Why have a movie about heroics where there is not a single person who embodies the supposed ideal? It may have been meant as a critique of the concept, but if so it failed miserably. The script was a mishmash of half-articulated ideas. A barely developed theme of the effects of storytelling on the truth ought to have been heeded. The poem has kept its resonance over the years because it deals with timeless topics like heroism, mentoring, honor and ambition. This one has Beowulf roar the ultimately meaningless words, “I…am…BEOWULF!” What does that name mean? By the end it seems that his life’s supposed to be a legend, but we know it’s all lies, so what can we have but contempt for those who believe it?
What was the point of all the pneumatic breasts other than adolescent wank? In case we had any doubt, we know now for sure that modern Hollywood film makers have even less regard for women than Anglo-Saxon monks, because at least the latter actually thought women had a purpose beyond sexual titillation. Not so this team. Women are only of interest as sexual prizes. We even have the suggestion that wives and mistresses would get along if they just had a chance to chat heart-to-heart (naturally with the suggestion that perhaps this will lead to a guilt-free three-way for the husband). Wealtheow in the poem sets standards of behavior, commands the men and reins Hrothgar in when he steps beyond propriety, deftly balancing both his honor and Beowulf’s. With all the digital breasts on display, it is likewise ironic that the other subtext is all about impotence. This script robs the father figure Hrothgar of most of his offspring and all of his glory. He’s a buffoon from start to finish. Jolie as Grendel’s mother (as designed by John Bolton) is an adolescent dream of sexless Barbie doll sexuality: smooth, hairless, flawless and dipped in gold with stiletto heels actually part of her body (heel spurs gone wild?). Robin Wright-Penn’s lovely face is turned into a bland approximation of Hollywood “beauty” and loses any sense of attractiveness.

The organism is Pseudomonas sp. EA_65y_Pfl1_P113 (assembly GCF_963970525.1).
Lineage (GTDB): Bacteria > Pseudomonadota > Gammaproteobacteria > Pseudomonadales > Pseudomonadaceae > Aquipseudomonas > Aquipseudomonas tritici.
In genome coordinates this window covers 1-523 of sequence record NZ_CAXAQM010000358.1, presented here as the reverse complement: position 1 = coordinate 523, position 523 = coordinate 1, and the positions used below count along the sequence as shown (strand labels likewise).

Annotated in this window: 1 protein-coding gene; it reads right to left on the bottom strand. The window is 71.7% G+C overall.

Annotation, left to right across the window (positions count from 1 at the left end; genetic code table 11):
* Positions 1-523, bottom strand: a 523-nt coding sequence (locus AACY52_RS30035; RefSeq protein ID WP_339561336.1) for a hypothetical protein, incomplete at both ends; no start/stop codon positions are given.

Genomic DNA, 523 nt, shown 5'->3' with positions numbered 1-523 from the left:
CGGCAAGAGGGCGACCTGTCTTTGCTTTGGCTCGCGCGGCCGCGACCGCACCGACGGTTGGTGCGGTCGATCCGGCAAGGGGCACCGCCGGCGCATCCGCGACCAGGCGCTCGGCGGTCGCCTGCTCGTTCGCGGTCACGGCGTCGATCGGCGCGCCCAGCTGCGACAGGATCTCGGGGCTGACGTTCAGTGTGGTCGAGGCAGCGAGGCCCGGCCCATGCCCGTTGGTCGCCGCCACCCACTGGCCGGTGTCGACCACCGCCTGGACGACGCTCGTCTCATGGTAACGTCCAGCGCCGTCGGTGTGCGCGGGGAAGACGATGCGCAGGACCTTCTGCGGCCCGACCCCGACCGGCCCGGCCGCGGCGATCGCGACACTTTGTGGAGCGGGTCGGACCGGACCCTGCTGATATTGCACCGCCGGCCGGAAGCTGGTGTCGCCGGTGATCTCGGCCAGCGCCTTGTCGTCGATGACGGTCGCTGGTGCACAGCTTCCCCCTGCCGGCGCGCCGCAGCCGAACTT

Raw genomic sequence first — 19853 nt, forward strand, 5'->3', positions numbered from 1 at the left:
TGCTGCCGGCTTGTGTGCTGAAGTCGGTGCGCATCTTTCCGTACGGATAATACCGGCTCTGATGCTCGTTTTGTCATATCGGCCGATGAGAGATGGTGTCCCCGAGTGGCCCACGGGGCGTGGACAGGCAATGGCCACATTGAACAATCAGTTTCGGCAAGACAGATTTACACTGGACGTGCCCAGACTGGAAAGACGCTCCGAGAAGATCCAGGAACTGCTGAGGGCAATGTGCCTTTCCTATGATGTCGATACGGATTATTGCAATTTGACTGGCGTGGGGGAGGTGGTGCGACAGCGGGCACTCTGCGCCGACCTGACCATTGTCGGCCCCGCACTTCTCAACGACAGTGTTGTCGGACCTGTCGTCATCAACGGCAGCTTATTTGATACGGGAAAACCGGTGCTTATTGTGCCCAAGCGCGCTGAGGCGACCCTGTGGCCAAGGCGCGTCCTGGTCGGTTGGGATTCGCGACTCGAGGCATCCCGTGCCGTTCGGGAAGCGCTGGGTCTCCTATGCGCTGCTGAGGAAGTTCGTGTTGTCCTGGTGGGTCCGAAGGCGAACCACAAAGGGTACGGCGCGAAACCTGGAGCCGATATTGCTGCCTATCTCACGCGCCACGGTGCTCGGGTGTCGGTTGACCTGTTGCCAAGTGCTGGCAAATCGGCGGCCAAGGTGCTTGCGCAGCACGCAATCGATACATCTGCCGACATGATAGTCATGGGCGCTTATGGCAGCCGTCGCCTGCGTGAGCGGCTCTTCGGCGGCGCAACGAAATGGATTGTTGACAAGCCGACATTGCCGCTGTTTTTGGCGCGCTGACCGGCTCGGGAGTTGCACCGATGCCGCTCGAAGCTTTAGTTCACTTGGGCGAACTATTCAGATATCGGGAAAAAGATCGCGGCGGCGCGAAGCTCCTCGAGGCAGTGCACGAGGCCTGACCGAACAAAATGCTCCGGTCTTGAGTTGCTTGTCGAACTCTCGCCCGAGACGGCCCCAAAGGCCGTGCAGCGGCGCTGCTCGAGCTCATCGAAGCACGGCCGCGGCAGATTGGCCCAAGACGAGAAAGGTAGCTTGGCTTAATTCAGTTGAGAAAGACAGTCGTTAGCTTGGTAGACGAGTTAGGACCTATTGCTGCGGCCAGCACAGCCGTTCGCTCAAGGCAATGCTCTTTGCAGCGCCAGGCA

The effects: yawn. They worked on the eyes, but motion capture still looks like a video game. While playing a video game at least you actively insert yourself into the action, but it’s harder to do with the passive movie viewing experience. Sure, the dragon episode looked cool enough (about like the dragon sequence in Goblet of Fire), but the people look like pudgy wax work balloons bouncing along, hands never quite touching what they pick up. The ridiculousness of the naked fight scene (mistakenly believed to be “in the text”) required exposing Grendel’s lack of genitalia (which they tried to “explain”) and, as Variety’s review put it, resorting to Austin-Powers-esque techniques to hide Beowulf’s alleged genitalia. He probably has none — the movie was rated PG-13 despite outlandish violence. It’s the American way: violence good, sex bad (although endless teasing of a sexual nature is okay, thus endless balloony bosoms on parade).
Minor quibble of interest to few but me: really, they couldn’t make the harp look like a Saxon harp?
Anachronistically they inserted Christianity into the narrative (in the poem, the narrator is a Christian looking back on his ancestors) only to identify it as the killer of the age of heroes. Far be it from me to defend Christianity, but that’s pointless as well as reductively simplistic. But really, the less said about the violence to the source story or the era the better (a ginormous stone castle..in Denmark…in the 6th century? not a wooden mead hall?). You’d have thought they would at least replace the original with another story — not just 3D arrows and swords. Ironic then that the whole exercise seemed entirely pointless. I thought it would at least be fun. Nope.
I’m curious to see what my students think: they’re probably going to the big mall tonight. Maybe they will find it more fun — they have said that their friends seem to think it looks like a kick ass movie. We shall see. The film is clearly meant to capitalize on the popularity of 300, a trifle I did enjoy because 1) it had a much smaller amount of adolescent male-oriented sexual titillation [and a great deal more adult female sexual titillation!] and 2) it gave us characters who were real actors if digitally enhanced (e.g. David Wenham‘s six pack abs) and had character! It wasn’t all bombast and cool fight scenes.
The nadir of Beowulf adaptations still remains Lambert’s Beowulf, only because it lacks even technical competence. This one nearly challenges it on most other points.